Even Canadians who know little of their history have probably heard of Passchendaele. The ghastliness of this battle and the conditions under which it was fought evoke a sense of horror which echoes from that day to this, one century later. General Douglas Haig, the commander of the British armies in Europe, became convinced early in 1917 that if they could break through the German lines in Belgium, they could push to the coast and take the Belgium ports which were being used to launch U-boat attacks. He proposed a plan to mount an offensive in the Ypres salient, a part of the Flanders region which included Passchendaele ridge. Despite forecasts of immense loss of life, the plan was approved by the British war cabinet and the Battle of Passchendaele began in July.
British troops fought here for months but were unable to advance the line; nothing was accomplished but racking up huge casualty counts on both sides. By September Haig was being pressured to end the offensive but instead he doubled down, ordering Australian and New Zealand divisions into the fray. The result was the same: catastrophic loss of life with no ground won. For some time, the Canadians were spared participation in Haig's folly. After a series of victories including Vimy Ridge, they had been ordered to lay siege to the German-held city of Lens in order to draw enemy troops and resources away from the main offensive. As his offensive became an increasing military disaster however, Haig contacted Lieutenant General Arthur Currie- the Canadian Corps commander- and ordered him to bring the four Canadian divisions to Belgium and engage the enemy at Passchendaele.
Currie lodged a protest of Haig's order: he'd assessed the battle plan and was of the opinion that it would result in major Canadian casualties- he predicted about 16,000- for little or no gain. In the end, though, he had no choice so began planning the Canadian offensive. The battlefield, scene of months of uninterrupted battle, was a hellscape of mud, shell craters, and the unburied rotting corpses of men and horses. Currie oversaw the removal of bodies and building of roads over the mud, but only so much could be done. The Canadian assault began late on October 26 and for the next two weeks, the four Canadian divisions fought under some of the worst conditions imaginable; it rained almost non-stop, mud clogged their rifles, and there was a constant barrage of German shelling.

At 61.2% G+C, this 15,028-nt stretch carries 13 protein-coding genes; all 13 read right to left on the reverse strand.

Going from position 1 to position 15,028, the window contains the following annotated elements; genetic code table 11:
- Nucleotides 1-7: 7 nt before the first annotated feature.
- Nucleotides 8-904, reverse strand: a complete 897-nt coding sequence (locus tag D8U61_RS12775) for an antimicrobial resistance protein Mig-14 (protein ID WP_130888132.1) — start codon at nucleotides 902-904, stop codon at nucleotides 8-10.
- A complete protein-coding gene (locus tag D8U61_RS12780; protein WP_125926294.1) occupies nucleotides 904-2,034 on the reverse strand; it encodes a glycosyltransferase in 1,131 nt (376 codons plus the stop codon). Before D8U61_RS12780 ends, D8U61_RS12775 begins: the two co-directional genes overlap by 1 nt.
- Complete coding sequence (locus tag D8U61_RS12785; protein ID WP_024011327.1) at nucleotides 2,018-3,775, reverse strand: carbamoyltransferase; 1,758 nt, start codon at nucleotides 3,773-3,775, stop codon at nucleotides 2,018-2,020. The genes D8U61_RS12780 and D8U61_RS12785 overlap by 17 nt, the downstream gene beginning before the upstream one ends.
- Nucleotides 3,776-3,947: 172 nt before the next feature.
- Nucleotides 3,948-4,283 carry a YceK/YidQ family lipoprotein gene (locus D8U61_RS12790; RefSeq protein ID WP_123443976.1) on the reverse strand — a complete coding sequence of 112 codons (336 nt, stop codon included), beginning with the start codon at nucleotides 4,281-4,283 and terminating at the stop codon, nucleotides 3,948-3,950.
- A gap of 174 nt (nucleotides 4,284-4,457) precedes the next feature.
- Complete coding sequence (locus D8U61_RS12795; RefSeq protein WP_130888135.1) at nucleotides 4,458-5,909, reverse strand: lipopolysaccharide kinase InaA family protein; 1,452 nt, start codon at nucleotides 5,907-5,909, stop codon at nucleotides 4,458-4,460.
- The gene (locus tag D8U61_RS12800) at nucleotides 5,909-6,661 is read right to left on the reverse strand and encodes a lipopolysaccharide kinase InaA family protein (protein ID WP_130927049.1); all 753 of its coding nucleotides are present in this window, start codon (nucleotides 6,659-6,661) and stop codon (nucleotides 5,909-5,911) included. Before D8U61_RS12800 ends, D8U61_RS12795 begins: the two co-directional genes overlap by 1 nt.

"The enemy and ourselves were in the selfsame muck, degradation and horror to such a point nobody cared any more about anything, only getting out of this, and the only way out was by death or wounding and we all of us welcomed either." - Private John Sudbury
On November 6 the third Canadian attack at Passchendaele was launched, and they took the ridge and the nearby village. They then, in a fouth assault on November 10th, took the rest of the high ground in the Ypres salient from the Germans, ending the Battle of Passchendaele which had been dragging on since July. Four thousand Canadian soldiers died in the battle, and twelve thousand more were injured... almost the exact number of casualties General Currie had forecast. As a whole, from July to November the British forces suffered 275,000 casualties at Passchendaele. Less than a year later, the British armies were ordered to evacuate the ridge and surrounding area. Passchendaele has become synonymous with the futility and folly of much of the action in World War I. The objectives were dubious at best, and not worth the cost in lives and resources. The men- like Haig-who ordered these battles were often incompetent and seemingly indifferent to the appalling loss of life which they required. Winston Churchill, who served in W.W. I, called Passchendaele, "a forlorn expenditure of valor and life without equal in futility."
“War must be, while we defend our lives against a destroyer who would devour all; but I do not love the bright sword for its sharpness, nor the arrow for its swiftness, nor the warrior for his glory. I love only that which they defend.” ― J.R.R. Tolkien, The Two Towers